MORRISTOWN, Tenn. (BP) – Gospel singer Gerald Wolfe was visiting his father, who was suffering from Parkinson’s disease dementia at a care facility, when a guitarist playing “In the Sweet By and By” struck a chord of memory among patients there.
“Within just minutes, most of the people in the room started to sing, and they knew the song,” Wolfe said.
That moment inspired Wolfe to lead the Gospel Music Hymn Sing Foundation in an ongoing outreach project that has dispersed a total of nearly 47,000 gospel music DVDs among more than 15,600 nursing homes. Under Operation Sing Again, each facility received three DVDs featuring well-known gospel artists leading congregations of as many as 2,000 people singing cherished hymns in sanctuaries such as First Baptist Church of Atlanta’s. Each DVD closes with an invitation to receive the Gospel.
“They feel like they’re in church,” Wolfe said of residents who view the DVDs.
Patients have been known to talk to the DVDs as though the singers are in the room, said Mary Anne Oglesby, director of Veranda Ministries in Gallatin, Tenn.
“‘Honey, God has sure blessed you with a beautiful voice,'” a Veranda Ministries patient said as Kim Hopper was singing on one of the DVDs, Oglesby recalled. “I sent Kim a message and told her. … I said, ‘One of the ladies was talking to you, because you were on that big screen.'”
The DVDs have been especially beneficial as facilities operate during the COVID-19 pandemic, said Wolfe, a member of the Gospel Music Hymn Sing Foundation’s board, founder of the southern gospel quartet Greater Vision, and a member of First Baptist Church in Morristown.
“When we started Operation Sing Again, we had no idea that COVID was coming and that the residents in the nursing care facilities wouldn’t be allowed to have visitors for so long, but God knew,” Wolfe said. “We’ve received stacks of cards and notes from activity directors letting us know how encouraging the DVDs have been for their residents, especially during the last year. They’ve become a kind of lifeline connecting the residents to the familiar scenes of a church sanctuary, and the songs they sang all their lives.”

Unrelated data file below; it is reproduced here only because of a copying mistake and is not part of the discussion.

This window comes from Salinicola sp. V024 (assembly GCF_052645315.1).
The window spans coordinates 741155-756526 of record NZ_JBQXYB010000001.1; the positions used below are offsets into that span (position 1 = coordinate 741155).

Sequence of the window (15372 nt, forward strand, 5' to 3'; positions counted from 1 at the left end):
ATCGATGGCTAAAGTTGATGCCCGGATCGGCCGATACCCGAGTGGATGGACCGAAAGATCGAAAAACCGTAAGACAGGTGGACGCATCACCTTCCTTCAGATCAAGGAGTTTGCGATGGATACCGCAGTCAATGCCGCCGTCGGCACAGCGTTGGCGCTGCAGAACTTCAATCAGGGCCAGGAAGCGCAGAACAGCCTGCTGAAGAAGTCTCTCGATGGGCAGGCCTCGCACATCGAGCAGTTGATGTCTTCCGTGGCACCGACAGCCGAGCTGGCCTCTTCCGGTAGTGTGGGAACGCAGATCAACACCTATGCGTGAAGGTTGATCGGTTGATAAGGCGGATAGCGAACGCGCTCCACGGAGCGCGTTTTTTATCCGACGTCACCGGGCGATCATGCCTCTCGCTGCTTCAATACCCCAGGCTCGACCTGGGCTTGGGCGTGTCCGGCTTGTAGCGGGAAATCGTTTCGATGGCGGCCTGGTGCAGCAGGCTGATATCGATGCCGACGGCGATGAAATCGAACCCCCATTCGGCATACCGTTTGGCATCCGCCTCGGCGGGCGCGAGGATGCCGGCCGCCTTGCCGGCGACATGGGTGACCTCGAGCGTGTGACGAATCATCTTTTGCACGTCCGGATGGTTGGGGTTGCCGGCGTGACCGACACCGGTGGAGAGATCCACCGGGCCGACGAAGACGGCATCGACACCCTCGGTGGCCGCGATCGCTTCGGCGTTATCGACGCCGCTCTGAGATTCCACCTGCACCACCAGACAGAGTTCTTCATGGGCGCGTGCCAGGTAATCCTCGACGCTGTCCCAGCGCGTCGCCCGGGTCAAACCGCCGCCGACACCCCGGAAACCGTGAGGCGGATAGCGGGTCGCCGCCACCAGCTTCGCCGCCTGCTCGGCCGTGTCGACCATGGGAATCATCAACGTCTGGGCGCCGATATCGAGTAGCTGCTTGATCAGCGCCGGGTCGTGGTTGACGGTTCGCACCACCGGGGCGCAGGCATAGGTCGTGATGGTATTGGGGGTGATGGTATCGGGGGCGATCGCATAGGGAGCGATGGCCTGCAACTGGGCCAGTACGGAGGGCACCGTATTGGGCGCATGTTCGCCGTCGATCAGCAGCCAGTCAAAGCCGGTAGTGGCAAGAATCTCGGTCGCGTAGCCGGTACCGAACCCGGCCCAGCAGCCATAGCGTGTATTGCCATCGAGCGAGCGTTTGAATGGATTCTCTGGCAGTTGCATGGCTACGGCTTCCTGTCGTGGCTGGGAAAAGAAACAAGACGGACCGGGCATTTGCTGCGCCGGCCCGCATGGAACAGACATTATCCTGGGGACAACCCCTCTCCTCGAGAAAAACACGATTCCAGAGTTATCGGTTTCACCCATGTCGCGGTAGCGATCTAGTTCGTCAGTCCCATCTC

Oglesby said music is an especially effective way to minister to and communicate with patients suffering from such illnesses as dementia and Alzheimer’s.
“It’s a known fact that they will sing when they can’t speak,” Oglesby said. “Music is stored in a different section of the brain than our speech and words, … because music is not speaking and singing; it’s a melody, it’s a rhythm. That’s one of the last things to go, for any of us.”
Hers was the first facility to use the Hymn Sing DVDs.
“We just would always notice that most of that aging population … were raised on the hymns of the church. And they’re really not even in church anymore,” she said. “For people with dementia, that was the only connection they had to the church world, so to speak, with those Hymn Sing videos.”
The Gospel Hymn Sing Foundation distributed the DVDs with the help of volunteers, financial donations as small as $10 each, and grants ranging from $10,000 to $20,000 each. After distributing DVDs to 15,640 nursing homes, Operation Sing Along is entering a second phase of distribution that will place the music in as many as 20,000 respite care and hospice facilities. When the second phase is complete, the foundation intends to produce new DVDs to distribute to nursing homes, as in the program’s first phase, Wolfe said.
The outreach is personal to Wolfe. He launched it in 2018 after his father Mack Lonnie “M.L.” Wolfe died of Parkinson’s on Jan. 6, 2018, at age 83. The elder Wolfe had sung “Amazing Grace” with family members just six weeks earlier, although Wolfe said he mostly mouthed the words.
“We sang Amazing Grace, and he sang with us,” Wolfe said. “That just really had an impact on me. So I talked to the other guys on the board of the foundation, and we agreed that we would try to send the DVDs all over to nursing homes. People from everywhere helped us.”